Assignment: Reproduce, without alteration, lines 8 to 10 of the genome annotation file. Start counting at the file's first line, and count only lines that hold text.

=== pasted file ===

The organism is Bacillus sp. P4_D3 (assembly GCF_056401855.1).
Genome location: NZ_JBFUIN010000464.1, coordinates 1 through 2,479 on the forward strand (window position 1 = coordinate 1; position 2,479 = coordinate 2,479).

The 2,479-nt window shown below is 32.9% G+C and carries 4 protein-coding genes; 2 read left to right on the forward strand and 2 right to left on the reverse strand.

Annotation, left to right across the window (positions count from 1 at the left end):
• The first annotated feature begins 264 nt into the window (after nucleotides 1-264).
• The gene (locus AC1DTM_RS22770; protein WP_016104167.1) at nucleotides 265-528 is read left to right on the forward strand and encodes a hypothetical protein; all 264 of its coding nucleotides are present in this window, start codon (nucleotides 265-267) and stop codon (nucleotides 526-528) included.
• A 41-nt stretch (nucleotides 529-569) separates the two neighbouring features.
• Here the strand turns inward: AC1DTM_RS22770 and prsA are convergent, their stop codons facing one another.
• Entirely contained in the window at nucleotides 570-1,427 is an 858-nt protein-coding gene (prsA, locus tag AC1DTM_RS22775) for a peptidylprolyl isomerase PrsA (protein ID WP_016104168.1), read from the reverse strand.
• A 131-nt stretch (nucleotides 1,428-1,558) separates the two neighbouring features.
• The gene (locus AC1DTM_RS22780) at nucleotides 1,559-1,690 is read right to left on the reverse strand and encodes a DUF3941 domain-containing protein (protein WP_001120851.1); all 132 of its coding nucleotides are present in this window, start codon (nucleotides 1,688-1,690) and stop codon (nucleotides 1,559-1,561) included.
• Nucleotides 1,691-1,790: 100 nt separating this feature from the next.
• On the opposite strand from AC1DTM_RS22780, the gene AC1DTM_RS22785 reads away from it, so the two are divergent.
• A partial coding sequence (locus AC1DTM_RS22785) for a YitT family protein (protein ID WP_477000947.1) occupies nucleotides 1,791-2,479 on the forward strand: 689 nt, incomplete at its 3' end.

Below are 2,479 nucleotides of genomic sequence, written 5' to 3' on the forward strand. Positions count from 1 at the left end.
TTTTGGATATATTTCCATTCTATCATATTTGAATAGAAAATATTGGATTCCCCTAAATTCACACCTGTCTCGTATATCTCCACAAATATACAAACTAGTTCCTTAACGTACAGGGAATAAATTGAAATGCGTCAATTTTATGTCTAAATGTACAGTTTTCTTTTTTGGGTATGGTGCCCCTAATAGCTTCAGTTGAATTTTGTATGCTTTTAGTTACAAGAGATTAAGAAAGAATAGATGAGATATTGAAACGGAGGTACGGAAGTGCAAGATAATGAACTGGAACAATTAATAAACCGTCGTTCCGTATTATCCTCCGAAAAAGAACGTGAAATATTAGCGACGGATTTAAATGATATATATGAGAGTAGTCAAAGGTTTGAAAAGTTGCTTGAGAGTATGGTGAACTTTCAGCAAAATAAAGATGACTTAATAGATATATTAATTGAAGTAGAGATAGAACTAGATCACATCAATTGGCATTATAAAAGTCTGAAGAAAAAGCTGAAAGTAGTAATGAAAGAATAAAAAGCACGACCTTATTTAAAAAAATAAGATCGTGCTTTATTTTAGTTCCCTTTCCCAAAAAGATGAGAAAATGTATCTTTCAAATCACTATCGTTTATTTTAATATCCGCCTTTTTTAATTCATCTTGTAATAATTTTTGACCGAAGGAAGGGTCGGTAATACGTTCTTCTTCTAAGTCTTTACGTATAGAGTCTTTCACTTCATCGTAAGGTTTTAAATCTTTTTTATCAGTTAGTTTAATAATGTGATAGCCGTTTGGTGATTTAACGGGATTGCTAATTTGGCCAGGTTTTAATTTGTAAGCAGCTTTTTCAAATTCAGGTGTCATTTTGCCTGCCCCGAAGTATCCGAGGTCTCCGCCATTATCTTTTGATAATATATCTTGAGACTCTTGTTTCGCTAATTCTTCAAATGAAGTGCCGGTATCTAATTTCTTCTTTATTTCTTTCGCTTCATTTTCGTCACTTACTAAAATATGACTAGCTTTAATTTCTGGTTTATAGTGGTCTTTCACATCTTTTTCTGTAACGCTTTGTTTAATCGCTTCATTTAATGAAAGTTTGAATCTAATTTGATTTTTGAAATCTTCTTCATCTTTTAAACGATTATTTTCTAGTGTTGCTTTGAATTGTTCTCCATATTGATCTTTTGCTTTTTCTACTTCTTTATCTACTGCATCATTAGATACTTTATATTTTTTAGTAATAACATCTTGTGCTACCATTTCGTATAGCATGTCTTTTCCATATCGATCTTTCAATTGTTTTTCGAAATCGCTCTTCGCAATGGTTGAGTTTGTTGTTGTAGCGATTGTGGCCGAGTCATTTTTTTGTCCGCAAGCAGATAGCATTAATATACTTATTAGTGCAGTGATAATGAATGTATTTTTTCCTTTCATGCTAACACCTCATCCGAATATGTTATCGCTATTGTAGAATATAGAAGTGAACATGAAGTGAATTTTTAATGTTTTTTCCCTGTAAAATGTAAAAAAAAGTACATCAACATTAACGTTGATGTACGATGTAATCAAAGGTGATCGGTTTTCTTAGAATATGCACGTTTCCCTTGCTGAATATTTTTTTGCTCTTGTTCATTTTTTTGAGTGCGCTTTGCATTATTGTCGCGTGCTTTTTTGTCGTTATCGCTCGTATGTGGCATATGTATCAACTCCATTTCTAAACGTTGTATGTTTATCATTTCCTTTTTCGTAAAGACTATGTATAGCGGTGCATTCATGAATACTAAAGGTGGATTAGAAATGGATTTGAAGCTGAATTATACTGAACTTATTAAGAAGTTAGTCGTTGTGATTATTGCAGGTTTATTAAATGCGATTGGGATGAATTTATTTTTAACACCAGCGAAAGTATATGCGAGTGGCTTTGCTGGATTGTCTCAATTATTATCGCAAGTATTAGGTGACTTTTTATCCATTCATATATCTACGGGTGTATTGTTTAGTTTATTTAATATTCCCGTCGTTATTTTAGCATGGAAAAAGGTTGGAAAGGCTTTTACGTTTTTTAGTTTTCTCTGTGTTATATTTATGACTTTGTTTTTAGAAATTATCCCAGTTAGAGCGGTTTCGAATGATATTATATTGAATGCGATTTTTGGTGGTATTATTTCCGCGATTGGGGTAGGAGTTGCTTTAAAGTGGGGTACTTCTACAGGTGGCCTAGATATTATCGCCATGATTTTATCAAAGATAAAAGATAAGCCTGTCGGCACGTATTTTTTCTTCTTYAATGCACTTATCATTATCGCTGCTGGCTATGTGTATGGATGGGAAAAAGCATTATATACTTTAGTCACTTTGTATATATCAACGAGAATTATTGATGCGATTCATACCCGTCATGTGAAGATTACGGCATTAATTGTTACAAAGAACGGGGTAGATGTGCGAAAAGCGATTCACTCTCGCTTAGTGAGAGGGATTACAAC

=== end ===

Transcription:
• Here the strand turns inward: AC1DTM_RS22770 and prsA are convergent, their stop codons facing one another.
• Entirely contained in the window at nucleotides 570-1,427 is an 858-nt protein-coding gene (prsA, locus tag AC1DTM_RS22775) for a peptidylprolyl isomerase PrsA (protein ID WP_016104168.1), read from the reverse strand.
• A 131-nt stretch (nucleotides 1,428-1,558) separates the two neighbouring features.